What are the long-term risks of donation?
The amount of research into the long-term risks of kidney donation is limited. However, most studies suggest that you can live a normal, healthy life with one kidney. In fact, when one kidney is removed, the single normal kidney will increase in capacity to compensate. This is called “compensatory growth.” Studies show that your total kidney function returns to roughly 70% within 10 to 11 days, and about 70 to 80% at long term follow-up. You will also have a scar from the donor operation- the size and location of the scar will depend on the type of operation you have.
One possible long-term risk may be high blood pressure. Research shows that many people who donate a kidney have slightly higher blood pressure after several years. African-Americans and Hispanics are known to have an increased risk for high blood pressure, kidney disease, and diabetes. Kidney donation may increase this risk for some donors.
Some donors have reported long-term problems with pain, nerve damage, hernia, or intestinal obstruction. These risks seem to be rare, but there are currently no national statistics on the frequency of these problems.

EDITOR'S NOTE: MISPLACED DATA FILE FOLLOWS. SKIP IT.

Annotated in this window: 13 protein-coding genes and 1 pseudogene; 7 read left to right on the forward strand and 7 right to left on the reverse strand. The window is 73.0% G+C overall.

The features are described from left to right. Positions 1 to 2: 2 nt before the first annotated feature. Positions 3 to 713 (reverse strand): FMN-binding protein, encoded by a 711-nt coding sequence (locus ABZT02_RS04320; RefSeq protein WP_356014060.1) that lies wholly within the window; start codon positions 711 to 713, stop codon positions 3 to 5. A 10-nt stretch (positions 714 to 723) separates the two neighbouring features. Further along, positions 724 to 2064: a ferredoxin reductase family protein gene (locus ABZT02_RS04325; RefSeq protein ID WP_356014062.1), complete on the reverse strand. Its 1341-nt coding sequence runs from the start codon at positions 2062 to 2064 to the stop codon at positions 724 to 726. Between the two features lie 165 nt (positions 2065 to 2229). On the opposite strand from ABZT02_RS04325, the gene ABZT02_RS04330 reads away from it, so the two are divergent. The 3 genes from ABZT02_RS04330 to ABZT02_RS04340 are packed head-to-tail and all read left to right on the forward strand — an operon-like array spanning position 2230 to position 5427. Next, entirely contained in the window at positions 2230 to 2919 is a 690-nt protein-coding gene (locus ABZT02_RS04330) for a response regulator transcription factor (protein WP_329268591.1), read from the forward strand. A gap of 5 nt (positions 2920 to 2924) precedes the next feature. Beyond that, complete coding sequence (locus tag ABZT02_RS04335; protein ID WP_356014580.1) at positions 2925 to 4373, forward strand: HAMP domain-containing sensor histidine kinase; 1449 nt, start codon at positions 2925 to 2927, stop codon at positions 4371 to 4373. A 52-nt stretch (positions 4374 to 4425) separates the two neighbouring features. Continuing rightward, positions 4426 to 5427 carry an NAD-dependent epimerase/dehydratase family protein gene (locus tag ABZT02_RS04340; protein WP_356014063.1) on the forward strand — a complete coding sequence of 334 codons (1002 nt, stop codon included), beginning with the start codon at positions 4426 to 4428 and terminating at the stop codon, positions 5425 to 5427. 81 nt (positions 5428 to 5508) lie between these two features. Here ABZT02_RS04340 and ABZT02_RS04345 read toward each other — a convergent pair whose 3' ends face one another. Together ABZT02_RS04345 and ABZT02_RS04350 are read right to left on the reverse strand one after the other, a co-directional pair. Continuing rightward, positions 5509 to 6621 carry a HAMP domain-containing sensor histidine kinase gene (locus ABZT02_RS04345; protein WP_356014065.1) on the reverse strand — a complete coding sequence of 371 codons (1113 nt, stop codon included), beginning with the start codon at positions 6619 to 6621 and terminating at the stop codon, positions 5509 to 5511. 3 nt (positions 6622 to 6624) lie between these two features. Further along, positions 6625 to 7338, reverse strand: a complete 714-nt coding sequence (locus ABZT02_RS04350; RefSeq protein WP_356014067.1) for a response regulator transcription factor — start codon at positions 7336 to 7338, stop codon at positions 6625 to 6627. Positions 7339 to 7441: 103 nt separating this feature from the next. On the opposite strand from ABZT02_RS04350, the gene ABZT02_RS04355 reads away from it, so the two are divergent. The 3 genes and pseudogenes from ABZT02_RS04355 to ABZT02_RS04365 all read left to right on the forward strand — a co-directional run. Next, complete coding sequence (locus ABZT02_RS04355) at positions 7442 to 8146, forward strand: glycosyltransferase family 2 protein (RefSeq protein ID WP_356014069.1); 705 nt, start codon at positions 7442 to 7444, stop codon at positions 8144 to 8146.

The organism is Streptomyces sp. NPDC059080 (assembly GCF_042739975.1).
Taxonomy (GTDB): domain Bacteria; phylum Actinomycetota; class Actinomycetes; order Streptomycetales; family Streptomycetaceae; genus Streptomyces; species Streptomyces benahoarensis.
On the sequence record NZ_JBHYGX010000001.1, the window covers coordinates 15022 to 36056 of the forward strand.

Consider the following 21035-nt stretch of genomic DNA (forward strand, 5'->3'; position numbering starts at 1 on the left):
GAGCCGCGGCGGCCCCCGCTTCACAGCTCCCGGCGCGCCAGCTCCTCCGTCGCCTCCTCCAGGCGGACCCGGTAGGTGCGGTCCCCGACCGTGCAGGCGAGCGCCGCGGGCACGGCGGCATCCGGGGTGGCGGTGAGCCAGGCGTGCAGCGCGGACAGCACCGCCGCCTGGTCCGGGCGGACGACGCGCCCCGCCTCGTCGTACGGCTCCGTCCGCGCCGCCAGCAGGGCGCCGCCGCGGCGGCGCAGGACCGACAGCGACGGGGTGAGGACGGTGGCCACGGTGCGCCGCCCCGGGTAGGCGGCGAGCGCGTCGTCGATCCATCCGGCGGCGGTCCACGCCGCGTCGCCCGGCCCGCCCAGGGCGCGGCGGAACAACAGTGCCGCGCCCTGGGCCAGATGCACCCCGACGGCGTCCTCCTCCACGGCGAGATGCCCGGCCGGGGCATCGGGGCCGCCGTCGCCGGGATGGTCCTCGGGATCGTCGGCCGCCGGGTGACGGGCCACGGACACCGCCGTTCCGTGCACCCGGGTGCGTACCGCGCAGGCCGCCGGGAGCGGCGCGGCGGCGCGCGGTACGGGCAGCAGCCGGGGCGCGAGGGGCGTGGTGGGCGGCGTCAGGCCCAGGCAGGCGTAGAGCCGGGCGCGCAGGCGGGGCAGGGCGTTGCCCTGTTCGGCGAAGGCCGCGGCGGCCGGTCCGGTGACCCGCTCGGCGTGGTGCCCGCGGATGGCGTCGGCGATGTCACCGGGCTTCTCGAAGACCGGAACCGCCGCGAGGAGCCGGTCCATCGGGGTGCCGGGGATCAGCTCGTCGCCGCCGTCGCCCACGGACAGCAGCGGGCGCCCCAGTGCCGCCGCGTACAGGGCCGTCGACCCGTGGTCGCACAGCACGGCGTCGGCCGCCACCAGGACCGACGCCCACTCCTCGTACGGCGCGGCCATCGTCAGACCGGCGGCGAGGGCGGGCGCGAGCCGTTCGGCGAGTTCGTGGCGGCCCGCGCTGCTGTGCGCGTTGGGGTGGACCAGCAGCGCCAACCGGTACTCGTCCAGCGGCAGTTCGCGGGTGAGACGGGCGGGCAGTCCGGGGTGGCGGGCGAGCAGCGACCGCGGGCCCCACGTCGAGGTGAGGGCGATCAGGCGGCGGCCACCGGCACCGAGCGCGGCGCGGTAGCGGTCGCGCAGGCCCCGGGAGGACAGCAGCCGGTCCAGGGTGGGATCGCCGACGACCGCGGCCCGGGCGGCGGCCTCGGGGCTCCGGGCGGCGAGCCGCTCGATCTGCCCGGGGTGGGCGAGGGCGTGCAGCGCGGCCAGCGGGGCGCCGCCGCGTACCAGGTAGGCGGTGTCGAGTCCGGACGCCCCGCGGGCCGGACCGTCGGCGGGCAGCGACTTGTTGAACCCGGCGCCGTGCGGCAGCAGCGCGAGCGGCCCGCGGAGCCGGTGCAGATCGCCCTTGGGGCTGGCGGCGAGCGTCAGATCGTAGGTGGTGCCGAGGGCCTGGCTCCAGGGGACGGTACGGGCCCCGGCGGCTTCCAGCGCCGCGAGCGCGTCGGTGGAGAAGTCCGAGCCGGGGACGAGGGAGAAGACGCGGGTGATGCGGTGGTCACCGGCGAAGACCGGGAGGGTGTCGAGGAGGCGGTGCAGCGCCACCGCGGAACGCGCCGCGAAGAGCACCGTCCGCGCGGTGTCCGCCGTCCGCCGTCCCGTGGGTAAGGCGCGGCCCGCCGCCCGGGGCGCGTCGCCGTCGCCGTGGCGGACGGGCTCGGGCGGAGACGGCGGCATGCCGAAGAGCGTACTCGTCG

There have been occasional reports of patients who developed kidney failure after donation, possibly due to heredity factors (family background). If kidney failure occurs, you will be given a higher priority for a kidney transplant on the waitlist for a deceased donor. The typical wait for a kidney donor in 2015 was 145 days versus 1607 days for other people. You may have some period of time on dialysis while waiting for a transplant.
Top Boutique Crew Swimsuit Crew J Boutique J Top Swimsuit There is also some risk with pregnancy. Women who donate a kidney and become pregnant have a higher risk for gestational diabetes, gestational hypertension, preeclampsia, and fetal loss. If you are planning on having children, make sure you discuss childbearing with your transplant team before donating a kidney.
There are also some financial risks to consider. Some donors have reported difficulty in getting, affording, or keeping disability or life insurance. You may also experience lost wages during your surgery and recovery time.